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The Raw Food Diet: What You Need to Know
We all know we need to incorporate more fruits and veggies into our diet, but what if our entire diet consisted of only raw produce, nuts and seeds? That’s the premise of the raw food diet or raw foodism (also known as rawism). Unlike vegetarianism or veganism, raw foodism is a plant-based diet where food is consumed in its most natural, organic state – uncooked. It is theorized that the raw food diet is healthiest for the body, but there are some advocates who see otherwise. In this blog post, we give you a brief overview of the raw food diet, including the risks and benefits.
As with any diet, raw foodism is a lifestyle choice which requires a great deal of commitment. With this particular lifestyle, 75% of your diet consists of plant-based foods that are uncooked (never heated above 115 degrees Fahrenheit) and unprocessed. There are variations to the diet that allow for the consumption of raw animal products such as cheese, raw milk and fish, but raw foodists should  be careful of potential food poisoning from these uncooked foods. 
Raw foodists claim that when you eat only raw food, the body is able to use all of the enzymes and nutrients in fruits and veggies that aide in proper digestion. They also believe cooking food destroys these enzymes making it less healthy to eat. Because raw foodists generally consume fewer calories, they tend to be leaner due to the weight loss. Note: This is not a weight-loss plan. 
Medical research and literature is scarce on the effects of the raw food diet. While there are health benefits to this high-fiber, low-sugar diet – lower cholesterol, higher energy levels, reduction in certain cancers, and high levels of vitamin A – there are some risks.
There is concern that raw foodists aren’t getting enough vitamins and minerals. A common risk is vitamin B12 deficiency. Vitamin B12 helps with brain function and is naturally found in animal products. Another concern is that this diet may increase the risk of poor bone density and increase the chances of developing osteoporosis due to a lack of calcium and vitamin D. 
So is the raw food diet a healthy lifestyle choice?
It depends on how strict your diet is. Nutritionists recommend that those who follow the raw food diet should increase their calcium intake as well as B12, iron and omega-3 fatty acids. To be on the safe side, raw foodists should take supplements to make up for the loss of nutrients that are naturally found in animal products. 
If you are considering switching to the raw food diet, consult with your physician, nutritionist or dietitian before starting this strict dieting regimen. 
A healthy lifestyle starts with making healthy choices, like choosing the right health insurance. Get with the plan and choose Geisinger Choice health insurance today. Get a quote now to get the coverage you need.

The Raw Food Diet: What You Need to Know

We all know we need to incorporate more fruits and veggies into our diet, but what if our entire diet consisted of only raw produce, nuts and seeds? That’s the premise of the raw food diet or raw foodism (also known as rawism). Unlike vegetarianism or veganism, raw foodism is a plant-based diet where food is consumed in its most natural, organic state – uncooked. It is theorized that the raw food diet is healthiest for the body, but there are some advocates who see otherwise. In this blog post, we give you a brief overview of the raw food diet, including the risks and benefits.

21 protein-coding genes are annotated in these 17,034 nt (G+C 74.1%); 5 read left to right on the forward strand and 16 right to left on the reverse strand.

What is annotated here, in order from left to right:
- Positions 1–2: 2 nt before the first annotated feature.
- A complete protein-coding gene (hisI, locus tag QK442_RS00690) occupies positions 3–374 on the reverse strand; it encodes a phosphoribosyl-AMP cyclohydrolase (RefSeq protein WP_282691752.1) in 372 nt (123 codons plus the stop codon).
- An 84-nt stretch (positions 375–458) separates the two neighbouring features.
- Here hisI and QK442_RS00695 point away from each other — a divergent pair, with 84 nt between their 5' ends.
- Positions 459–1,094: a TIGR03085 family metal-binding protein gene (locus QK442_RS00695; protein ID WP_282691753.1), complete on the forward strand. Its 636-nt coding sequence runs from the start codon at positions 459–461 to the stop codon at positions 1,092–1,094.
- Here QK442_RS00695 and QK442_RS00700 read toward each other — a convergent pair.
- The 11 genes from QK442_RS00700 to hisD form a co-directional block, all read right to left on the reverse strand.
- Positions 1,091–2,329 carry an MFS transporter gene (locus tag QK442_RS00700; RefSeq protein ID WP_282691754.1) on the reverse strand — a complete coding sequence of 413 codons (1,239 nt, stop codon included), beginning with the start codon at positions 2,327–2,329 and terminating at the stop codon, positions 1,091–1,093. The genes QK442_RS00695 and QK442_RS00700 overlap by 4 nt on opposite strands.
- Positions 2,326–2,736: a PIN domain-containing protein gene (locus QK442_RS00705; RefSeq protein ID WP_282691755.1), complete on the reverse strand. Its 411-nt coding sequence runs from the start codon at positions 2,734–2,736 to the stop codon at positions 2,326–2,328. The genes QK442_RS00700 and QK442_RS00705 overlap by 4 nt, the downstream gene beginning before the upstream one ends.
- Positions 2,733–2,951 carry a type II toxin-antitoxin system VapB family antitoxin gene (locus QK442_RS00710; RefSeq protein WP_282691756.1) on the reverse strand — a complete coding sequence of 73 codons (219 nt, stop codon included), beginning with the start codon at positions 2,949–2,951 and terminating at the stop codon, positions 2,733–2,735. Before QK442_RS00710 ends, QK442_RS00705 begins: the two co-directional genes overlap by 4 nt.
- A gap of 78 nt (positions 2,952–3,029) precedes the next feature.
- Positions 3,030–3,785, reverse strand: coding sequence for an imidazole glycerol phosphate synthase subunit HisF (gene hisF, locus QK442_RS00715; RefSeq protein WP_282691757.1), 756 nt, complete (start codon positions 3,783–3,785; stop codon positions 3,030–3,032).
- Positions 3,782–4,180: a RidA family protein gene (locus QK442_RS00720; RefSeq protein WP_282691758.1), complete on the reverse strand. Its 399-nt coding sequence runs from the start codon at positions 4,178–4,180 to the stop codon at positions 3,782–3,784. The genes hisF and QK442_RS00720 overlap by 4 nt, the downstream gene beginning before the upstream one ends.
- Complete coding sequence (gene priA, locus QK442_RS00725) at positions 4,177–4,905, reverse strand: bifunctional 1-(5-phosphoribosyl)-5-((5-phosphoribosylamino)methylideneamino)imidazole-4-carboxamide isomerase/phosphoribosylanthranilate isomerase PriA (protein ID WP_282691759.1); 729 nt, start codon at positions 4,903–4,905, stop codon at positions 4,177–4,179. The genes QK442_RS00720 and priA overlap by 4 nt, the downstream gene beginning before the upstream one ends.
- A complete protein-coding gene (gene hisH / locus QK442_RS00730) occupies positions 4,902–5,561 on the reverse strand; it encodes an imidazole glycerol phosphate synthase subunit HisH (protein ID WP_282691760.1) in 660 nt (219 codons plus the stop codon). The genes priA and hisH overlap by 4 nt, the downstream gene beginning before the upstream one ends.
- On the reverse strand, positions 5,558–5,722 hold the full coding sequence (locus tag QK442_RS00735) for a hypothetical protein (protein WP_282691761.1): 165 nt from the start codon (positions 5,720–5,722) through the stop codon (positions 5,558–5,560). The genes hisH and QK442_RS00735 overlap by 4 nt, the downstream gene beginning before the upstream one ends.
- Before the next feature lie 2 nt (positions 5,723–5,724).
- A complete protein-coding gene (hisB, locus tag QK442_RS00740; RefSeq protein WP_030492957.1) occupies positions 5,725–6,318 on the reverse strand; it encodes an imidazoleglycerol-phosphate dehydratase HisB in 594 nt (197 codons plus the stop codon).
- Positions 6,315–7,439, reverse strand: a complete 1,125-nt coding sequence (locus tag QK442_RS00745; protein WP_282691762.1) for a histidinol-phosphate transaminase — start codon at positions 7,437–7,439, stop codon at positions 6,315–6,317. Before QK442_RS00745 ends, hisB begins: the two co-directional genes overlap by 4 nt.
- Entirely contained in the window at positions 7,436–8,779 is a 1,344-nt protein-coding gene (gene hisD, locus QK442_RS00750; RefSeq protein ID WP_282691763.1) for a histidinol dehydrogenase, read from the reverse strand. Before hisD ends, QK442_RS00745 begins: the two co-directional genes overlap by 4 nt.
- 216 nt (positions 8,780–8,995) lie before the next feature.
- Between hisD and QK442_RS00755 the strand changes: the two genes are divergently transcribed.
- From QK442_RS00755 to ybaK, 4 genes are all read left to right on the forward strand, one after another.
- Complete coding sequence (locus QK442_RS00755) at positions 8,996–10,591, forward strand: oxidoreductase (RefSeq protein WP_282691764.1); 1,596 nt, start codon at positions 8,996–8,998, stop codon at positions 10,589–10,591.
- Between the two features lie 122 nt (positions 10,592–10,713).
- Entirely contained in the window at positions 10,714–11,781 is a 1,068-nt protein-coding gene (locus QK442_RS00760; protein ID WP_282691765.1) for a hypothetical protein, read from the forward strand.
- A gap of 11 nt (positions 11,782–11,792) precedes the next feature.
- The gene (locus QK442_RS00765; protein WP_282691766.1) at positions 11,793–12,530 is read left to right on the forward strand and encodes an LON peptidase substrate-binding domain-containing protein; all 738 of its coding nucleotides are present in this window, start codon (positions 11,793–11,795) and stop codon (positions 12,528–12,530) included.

As with any diet, raw foodism is a lifestyle choice which requires a great deal of commitment. With this particular lifestyle, 75% of your diet consists of plant-based foods that are uncooked (never heated above 115 degrees Fahrenheit) and unprocessed. There are variations to the diet that allow for the consumption of raw animal products such as cheese, raw milk and fish, but raw foodists should  be careful of potential food poisoning from these uncooked foods.

Raw foodists claim that when you eat only raw food, the body is able to use all of the enzymes and nutrients in fruits and veggies that aide in proper digestion. They also believe cooking food destroys these enzymes making it less healthy to eat. Because raw foodists generally consume fewer calories, they tend to be leaner due to the weight loss. Note: This is not a weight-loss plan.

Medical research and literature is scarce on the effects of the raw food diet. While there are health benefits to this high-fiber, low-sugar diet – lower cholesterol, higher energy levels, reduction in certain cancers, and high levels of vitamin A – there are some risks.

There is concern that raw foodists aren’t getting enough vitamins and minerals. A common risk is vitamin B12 deficiency. Vitamin B12 helps with brain function and is naturally found in animal products. Another concern is that this diet may increase the risk of poor bone density and increase the chances of developing osteoporosis due to a lack of calcium and vitamin D.

So is the raw food diet a healthy lifestyle choice?

It depends on how strict your diet is. Nutritionists recommend that those who follow the raw food diet should increase their calcium intake as well as B12, iron and omega-3 fatty acids. To be on the safe side, raw foodists should take supplements to make up for the loss of nutrients that are naturally found in animal products.

If you are considering switching to the raw food diet, consult with your physician, nutritionist or dietitian before starting this strict dieting regimen.

A healthy lifestyle starts with making healthy choices, like choosing the right health insurance. Get with the plan and choose Geisinger Choice health insurance today. Get a quote now to get the coverage you need.

Tags: raw food raw food diet dieting healthy eating healthy lifestyle
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